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Opinion

“Preventive strikes” is a problematic term in international law – analysis

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The newly appointed head of the Indian Army, General Manoj Naravane, in a stern message to Pakistan, said that India reserves the right to preemptively attack sources of terrorist threats if the neighboring country does not stop state-sponsored terrorism. It is clear that the government of the Bharatiya Janata Party believes that the cross-border use of force is the “new normal” in the treatment of terrorism emanating from Pakistan.

The 2016 surgical strikes against terrorist launch pads through the Line of Control and the 2019 Balakot airstrikes on terror camps in Pakistan clearly point to this trend. However, the reference to “preventive strikes” should be analysed because the cross-border use of force has implications for international law.

The rules of international law on the use of force are found in the Charter of the United Nations (UN) and customary international law. Article 2.4 of the Charter of the United Nations prohibits countries from threatening or using force against the territorial integrity or political independence of any other country, except for two circumstances.

First, the use of force may be authorized by the United Nations Security Council under Chapter VII of the Charter. Second, Article 51 of the Charter of the United Nations recognizes the inherent right to individual or collective self-defense in the case of an armed attack by one State on another State.

A contentious question is whether countries can invoke the right to self-defense against non-state actors, such as terrorist groups. The International Court of Justice (ICJ) in the Building a wall And Armed activities in the Congo Territory declared that the armed activities of non-State actors must be attributed to States for the attacked State to exercise its right to self-defense. Therefore, in the event of non-attribution, the use of force will be illegal, although a case of countermeasures could be made. In addition, as the ICJ celebrated in the US v Nicaragua the State must exercise “effective control” over terrorist groups to satisfy the attribution requirement. The mere financing and complicity of armed groups is insufficient to prove attribution.

There is another emerging, albeit controversial, principle to justify the use of force under Article 51. Promoted by countries such as the United States, this principle is called the “incapable/non-voluntary” test. According to this principle, if a State has been attacked by a non-state actor based in another State, the State under attack may take action against the State where the threat is located, if the threat is unable or unwilling to take action against the non-state actor in its territory. Arguably, India can use force as part of its right to self-defense against terrorist groups in Pakistan, as Pakistan cannot or is not willing to act against these groups.

Although the 2016 surgical strikes and the 2019 Balakot airstrikes were carried out immediately after Pakistan-based groups that launched terrorist attacks in Uri and Pulwama respectively, India did not invoke the right to self-defense to justify the cross-border use of force. He did not make any public case to show that the actions of the terrorist groups were attributable to Pakistan.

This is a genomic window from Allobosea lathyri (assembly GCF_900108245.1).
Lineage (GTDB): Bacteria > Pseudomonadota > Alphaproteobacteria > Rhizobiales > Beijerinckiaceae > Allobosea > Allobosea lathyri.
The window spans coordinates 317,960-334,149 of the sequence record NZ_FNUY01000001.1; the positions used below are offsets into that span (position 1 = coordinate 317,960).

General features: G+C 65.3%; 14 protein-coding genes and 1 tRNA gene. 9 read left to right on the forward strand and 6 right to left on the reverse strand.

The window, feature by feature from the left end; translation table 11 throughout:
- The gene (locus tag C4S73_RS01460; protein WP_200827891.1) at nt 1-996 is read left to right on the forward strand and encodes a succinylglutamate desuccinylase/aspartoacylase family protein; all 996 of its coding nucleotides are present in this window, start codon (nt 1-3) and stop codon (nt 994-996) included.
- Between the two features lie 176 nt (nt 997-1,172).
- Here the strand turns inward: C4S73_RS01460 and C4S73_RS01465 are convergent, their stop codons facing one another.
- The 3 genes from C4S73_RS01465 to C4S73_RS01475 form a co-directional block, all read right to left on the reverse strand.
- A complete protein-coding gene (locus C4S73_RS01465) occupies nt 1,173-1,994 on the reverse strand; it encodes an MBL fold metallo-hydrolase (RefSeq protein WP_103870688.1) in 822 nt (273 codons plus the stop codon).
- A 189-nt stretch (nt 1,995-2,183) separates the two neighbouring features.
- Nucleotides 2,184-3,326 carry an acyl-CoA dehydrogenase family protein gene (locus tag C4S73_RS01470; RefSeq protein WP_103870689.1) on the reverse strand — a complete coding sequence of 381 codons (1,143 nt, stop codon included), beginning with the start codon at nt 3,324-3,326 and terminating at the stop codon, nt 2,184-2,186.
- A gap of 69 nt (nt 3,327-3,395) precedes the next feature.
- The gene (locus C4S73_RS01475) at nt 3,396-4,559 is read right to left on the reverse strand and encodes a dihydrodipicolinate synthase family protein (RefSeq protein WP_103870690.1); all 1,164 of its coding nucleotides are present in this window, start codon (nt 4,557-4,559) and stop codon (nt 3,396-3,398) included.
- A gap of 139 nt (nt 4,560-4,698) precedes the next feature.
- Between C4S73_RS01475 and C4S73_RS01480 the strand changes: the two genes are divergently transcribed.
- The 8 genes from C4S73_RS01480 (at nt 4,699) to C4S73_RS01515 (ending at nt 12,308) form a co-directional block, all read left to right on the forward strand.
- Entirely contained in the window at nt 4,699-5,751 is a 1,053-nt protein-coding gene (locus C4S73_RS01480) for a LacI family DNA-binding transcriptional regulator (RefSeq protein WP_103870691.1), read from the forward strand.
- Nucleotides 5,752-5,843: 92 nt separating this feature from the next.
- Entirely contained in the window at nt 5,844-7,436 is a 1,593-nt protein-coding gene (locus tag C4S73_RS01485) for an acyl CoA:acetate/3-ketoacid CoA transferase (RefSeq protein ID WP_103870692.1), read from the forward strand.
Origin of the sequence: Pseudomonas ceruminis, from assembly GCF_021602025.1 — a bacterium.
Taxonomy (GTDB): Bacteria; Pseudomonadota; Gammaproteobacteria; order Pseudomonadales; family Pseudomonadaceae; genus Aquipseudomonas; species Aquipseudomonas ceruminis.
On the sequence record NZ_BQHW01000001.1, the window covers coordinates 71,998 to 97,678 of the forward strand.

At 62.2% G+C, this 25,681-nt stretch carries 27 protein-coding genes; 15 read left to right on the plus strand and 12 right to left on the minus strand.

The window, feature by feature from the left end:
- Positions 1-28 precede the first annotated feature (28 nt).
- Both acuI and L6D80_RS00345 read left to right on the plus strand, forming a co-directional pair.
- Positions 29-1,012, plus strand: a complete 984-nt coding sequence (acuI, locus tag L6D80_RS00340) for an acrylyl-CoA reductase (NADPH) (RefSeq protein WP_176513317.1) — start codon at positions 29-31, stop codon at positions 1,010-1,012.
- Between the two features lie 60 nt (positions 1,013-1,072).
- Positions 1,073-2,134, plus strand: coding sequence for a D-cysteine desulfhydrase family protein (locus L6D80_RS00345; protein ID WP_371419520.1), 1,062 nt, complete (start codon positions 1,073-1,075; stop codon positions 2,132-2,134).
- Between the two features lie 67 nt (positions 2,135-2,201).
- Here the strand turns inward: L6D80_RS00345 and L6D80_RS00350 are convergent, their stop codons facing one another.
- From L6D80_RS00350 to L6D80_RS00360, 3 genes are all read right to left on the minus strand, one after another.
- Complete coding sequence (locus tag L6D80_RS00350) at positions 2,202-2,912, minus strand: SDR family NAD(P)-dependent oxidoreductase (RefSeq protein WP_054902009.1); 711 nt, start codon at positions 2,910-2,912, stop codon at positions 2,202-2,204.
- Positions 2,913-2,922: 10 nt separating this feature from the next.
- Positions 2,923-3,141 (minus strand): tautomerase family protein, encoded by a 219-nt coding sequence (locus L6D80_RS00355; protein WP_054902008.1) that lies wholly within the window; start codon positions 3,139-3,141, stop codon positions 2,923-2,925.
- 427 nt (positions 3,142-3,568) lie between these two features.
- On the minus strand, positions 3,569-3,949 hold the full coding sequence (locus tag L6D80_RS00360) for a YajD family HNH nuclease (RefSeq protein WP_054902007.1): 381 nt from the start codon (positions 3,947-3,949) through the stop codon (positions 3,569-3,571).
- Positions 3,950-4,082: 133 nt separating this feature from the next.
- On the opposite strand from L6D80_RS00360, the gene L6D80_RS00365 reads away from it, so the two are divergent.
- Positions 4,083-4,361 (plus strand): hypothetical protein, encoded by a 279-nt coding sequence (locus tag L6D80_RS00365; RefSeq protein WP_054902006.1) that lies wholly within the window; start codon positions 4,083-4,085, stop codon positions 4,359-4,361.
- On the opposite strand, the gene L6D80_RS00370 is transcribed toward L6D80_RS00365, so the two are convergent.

While explaining the Balakot airstrikes, India spoke of Pakistan’s unwillingness to act against terrorist groups operating from its soil, but did not invoke evidence unwilling/unwilling to justify its actions as part of the right to self-defense.

Rather, India called its airstrikes “preventive strikes”—a problematic term in international law—that General Naravane has repeated. If India’s intention was to act against an imminent armed attack from Pakistan, the appropriate terminology would be “anticipated self-defense” and not “preventive attacks.”

The doctrine of “early self-defense,” although not universally accepted, is rooted in the Carolinens incident of 1837. The incident involved a pre-emptive strike by British forces in Canada against Caroline, an American ship.

American sympathizers with the rebels against the British government in Canada used the ship to transport weapons to the rebels. According to this doctrine, a State that claims self-defense would have to demonstrate that the “need for self-defense was instant, overwhelming, leaving no choice of means or moment of deliberation.” In addition, the force used must be provided. India arguably justified its 2019 Balakot airstrikes Caroline Beginning. However, by calling the action “preventive attacks,” not “anticipated self-defense,” India weakens its explanation.

If India wishes to add the cross-border use of force in its arsenal to combat cross-border terrorism, it is imperative that India’s actions and words are rooted in the vocabulary of international law. This requires clearly articulated support on the cross-border use of force. Or, India’s actions could be regarded as an illegal retaliation, thus a violation of international law.

Prabhash Ranjan is a senior assistant professor at the University of South Asia’s faculty of legal studies

The opinions expressed are personal

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